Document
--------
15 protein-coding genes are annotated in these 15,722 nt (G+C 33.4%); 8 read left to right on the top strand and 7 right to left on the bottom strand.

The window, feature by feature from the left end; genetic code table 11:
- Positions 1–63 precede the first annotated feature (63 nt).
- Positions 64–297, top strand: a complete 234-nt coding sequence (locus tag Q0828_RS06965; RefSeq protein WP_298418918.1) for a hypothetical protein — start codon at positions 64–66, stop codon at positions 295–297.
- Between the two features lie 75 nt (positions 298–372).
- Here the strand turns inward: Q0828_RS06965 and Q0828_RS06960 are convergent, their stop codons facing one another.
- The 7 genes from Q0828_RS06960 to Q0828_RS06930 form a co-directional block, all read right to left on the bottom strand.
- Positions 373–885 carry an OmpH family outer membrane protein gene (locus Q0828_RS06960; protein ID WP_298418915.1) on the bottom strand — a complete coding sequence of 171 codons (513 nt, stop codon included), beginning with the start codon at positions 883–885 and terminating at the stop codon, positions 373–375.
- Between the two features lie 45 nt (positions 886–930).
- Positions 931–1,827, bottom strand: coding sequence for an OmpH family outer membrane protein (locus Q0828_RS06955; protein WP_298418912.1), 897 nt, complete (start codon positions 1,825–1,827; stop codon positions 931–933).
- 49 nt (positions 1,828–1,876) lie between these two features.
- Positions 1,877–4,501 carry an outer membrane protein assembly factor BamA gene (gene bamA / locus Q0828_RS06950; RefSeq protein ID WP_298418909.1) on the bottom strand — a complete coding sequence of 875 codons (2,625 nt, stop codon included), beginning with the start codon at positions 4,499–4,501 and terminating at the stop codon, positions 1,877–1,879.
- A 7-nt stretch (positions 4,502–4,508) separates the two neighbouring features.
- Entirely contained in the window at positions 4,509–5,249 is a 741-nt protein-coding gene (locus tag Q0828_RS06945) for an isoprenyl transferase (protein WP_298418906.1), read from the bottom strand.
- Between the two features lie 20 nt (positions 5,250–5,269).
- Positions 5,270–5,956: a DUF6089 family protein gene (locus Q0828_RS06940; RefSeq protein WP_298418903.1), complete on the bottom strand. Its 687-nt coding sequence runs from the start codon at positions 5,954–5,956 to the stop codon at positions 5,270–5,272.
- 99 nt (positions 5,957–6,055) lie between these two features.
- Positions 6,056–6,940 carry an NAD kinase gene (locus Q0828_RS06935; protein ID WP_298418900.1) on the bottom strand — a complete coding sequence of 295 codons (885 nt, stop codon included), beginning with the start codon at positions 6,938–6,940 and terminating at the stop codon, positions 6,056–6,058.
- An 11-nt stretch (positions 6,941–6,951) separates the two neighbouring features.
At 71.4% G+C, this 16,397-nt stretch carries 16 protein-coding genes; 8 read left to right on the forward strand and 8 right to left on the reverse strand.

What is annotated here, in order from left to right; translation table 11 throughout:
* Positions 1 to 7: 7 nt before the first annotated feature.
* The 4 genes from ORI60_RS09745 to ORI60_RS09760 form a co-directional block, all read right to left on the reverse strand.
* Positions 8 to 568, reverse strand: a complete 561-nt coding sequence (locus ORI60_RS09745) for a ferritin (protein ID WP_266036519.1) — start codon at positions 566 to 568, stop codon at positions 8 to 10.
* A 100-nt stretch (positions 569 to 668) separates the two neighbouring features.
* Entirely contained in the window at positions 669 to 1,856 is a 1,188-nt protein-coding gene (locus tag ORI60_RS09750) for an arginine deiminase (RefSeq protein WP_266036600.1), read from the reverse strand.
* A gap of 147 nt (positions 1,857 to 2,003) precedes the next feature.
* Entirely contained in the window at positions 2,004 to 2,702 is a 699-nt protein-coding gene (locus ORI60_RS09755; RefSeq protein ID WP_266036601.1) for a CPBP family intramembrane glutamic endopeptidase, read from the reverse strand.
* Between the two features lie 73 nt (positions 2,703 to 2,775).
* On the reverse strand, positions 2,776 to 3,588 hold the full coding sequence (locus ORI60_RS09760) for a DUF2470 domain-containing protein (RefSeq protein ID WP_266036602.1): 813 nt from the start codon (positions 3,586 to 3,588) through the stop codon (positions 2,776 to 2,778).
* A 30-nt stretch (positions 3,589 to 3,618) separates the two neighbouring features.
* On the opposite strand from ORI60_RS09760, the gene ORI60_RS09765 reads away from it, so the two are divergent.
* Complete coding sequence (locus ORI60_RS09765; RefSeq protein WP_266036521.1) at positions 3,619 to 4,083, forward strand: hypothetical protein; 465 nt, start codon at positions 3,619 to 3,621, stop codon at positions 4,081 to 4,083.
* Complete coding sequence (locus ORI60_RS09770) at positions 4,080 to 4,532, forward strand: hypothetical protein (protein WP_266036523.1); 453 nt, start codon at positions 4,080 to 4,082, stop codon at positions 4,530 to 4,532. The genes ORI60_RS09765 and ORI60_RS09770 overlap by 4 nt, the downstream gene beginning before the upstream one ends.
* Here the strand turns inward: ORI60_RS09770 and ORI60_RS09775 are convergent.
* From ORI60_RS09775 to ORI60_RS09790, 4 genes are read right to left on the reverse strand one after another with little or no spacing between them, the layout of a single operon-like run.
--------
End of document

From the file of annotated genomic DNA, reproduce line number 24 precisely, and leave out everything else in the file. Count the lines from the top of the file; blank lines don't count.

* Positions 8 to 568, reverse strand: a complete 561-nt coding sequence (locus ORI60_RS09745) for a ferritin (protein ID WP_266036519.1) — start codon at positions 566 to 568, stop codon at positions 8 to 10.